2 John 1:10 If there come any unto you, and bring not this doctrine, receive him not into your house, neither bid him God speed: 11 For he that biddeth him God speed is partaker of his evil deeds.

    The idea behind your statement is incorrect. People who repent and turn from evil are no longer sinners, and are thus not punishable for said sin. So you can't just apply a "sinner = death" to anyone and everyone you meet.

    Ezekiel 33:12 Therefore, thou son of man, say unto the children of thy people, The righteousness of the righteous shall not deliver him in the day of his transgression: as for the wickedness of the wicked, he shall not fall thereby in the day that he turneth from his wickedness; neither shall the righteous be able to live for his righteousness in the day that he sinneth.

    The key word in your sentence is "I". God sees a problem with it, and thus, I have no friends that are unbelievers.

    Your statement doesn't even make sense. The behaviors and qualities you listed don't exist outside a human host. The world is a collective, made up of the people of the world:

    John 17:14 I have given them thy word; and the world hath hated them, because they are not of the world, even as I am not of the world.

    The Messiah identified the world as people, hence their capacity to hate Him and His disciples.

    It does indeed. The verses state that the faith is given, and to those who accept it, fellowship is extended. Thus, those without faith, are denied fellowship. Similar to me telling someone that if they work for 8 hours, I'll pay them a days wage. My terms for paying a daily wage are working 8 hours. So those that do not work 8 hours are not given a daily wage.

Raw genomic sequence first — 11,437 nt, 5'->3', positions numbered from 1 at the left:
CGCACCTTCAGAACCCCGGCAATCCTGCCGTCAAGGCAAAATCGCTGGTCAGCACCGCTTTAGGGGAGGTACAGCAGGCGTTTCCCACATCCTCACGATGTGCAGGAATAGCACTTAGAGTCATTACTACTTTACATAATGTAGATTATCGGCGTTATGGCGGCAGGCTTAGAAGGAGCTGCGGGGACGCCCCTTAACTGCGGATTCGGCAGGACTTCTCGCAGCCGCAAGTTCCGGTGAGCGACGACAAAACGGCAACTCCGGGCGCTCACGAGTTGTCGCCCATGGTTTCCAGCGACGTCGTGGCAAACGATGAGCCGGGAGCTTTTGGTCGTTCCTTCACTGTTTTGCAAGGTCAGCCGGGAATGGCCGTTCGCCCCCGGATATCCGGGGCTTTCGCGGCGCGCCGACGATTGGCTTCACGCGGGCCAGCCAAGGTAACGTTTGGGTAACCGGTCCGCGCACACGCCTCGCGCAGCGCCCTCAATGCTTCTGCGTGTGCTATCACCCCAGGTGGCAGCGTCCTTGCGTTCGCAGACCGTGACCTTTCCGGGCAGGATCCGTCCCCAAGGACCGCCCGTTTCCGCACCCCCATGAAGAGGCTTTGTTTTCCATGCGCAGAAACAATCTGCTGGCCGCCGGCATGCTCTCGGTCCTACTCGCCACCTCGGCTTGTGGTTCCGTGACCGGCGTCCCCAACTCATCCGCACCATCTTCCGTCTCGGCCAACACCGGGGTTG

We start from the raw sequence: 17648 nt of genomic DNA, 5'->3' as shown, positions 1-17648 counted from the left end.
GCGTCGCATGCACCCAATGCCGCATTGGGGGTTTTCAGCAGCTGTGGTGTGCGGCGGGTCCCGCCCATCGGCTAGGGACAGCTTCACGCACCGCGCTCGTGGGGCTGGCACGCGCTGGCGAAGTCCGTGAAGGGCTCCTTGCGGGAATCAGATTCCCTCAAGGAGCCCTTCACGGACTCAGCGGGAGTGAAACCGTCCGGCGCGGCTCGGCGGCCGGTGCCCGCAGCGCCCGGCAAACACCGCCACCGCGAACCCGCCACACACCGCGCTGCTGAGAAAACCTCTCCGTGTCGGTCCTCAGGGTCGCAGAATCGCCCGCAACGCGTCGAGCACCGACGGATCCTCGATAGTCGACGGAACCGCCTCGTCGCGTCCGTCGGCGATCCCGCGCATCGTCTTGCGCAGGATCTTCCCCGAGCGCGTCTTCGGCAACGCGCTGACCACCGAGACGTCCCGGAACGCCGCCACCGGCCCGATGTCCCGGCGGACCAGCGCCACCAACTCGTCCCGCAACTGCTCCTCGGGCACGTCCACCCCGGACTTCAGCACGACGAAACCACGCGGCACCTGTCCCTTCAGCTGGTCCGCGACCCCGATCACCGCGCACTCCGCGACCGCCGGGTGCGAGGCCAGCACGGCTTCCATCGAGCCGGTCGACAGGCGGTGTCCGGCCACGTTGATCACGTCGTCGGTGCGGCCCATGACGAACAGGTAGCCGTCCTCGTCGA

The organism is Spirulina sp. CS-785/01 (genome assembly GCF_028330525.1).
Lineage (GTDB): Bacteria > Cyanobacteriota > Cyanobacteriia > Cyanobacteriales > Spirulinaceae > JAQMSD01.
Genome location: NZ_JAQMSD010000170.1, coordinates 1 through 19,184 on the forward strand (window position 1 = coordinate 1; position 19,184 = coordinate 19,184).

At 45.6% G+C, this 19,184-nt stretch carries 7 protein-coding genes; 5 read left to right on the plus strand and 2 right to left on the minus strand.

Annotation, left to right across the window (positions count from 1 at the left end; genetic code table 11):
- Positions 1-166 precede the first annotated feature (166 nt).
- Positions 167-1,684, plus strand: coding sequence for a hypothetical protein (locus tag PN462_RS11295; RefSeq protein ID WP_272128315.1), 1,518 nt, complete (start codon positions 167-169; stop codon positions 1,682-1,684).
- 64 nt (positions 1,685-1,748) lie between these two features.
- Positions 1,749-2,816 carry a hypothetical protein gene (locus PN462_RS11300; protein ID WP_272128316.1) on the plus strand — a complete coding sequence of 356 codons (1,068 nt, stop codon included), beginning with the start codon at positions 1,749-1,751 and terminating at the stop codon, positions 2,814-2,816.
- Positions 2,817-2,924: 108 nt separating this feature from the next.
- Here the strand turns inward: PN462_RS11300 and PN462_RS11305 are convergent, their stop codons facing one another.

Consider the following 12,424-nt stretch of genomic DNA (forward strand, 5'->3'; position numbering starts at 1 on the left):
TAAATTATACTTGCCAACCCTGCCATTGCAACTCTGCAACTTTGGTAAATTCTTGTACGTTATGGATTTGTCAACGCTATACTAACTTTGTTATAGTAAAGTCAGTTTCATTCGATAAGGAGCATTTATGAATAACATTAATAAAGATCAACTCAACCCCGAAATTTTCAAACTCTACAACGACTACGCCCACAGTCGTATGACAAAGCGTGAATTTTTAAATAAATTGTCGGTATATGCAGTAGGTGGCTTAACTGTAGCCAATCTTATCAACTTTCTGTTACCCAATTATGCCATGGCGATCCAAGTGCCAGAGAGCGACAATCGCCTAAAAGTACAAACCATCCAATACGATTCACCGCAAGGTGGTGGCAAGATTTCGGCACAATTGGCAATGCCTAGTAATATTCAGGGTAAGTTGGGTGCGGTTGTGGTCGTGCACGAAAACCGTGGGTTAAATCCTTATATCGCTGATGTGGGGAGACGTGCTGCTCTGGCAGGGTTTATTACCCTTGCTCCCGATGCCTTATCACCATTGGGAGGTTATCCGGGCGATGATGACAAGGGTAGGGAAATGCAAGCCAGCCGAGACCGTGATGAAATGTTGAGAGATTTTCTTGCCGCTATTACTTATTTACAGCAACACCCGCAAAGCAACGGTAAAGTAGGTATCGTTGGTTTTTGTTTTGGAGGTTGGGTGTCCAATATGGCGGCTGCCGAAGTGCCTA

The bible, and common sense, say your wrong. See the verse above.
     
  8. twinserk

    twinserk Well-Known Member

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    Love is keeping the commandments.

    2 John 1:6 And this is love, that we walk after his commandments. This is the commandment, That, as ye have heard from the beginning, ye should walk in it.

    John 14:15 If ye love me, keep my commandments.

    John 15:10 If ye keep my commandments, ye shall abide in my love; even as I have kept my Father's commandments, and abide in his love.

    John 14:24 He that loveth me not keepeth not my sayings: and the word which ye hear is not mine, but the Father's which sent me.

    1 John 5:2 By this we know that we love the children of God, when we love God, and keep his commandments. 3 For this is the love of God, that we keep his commandments: and his commandments are not grievous.
    But if you'd like to support your statement with scripture, I'd love to discuss it with you.
     
  9. High Fidelity

    High Fidelity Well-Known Member Supporter

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    Most Christians aren't like the Westboro Baptist Church, but nonetheless, people are getting sad for the wrong reason, in my opinion.

    We can tell them that sure, we don't believe they were killed by God because they're gay, or that God would be happy they're dead, and that may calm some tension, but if we're honest and discuss where unrepentant sinners go, we won't be viewed much differently.

    It's to be expected. Scripture prepared us for it. For being shunned because we choose righteousness over unrighteousness. Even amongst Christians we'll be shunned for holding to the Biblical view, but even in that case we're told that there's the many and the few and the many don't find their way to Heaven.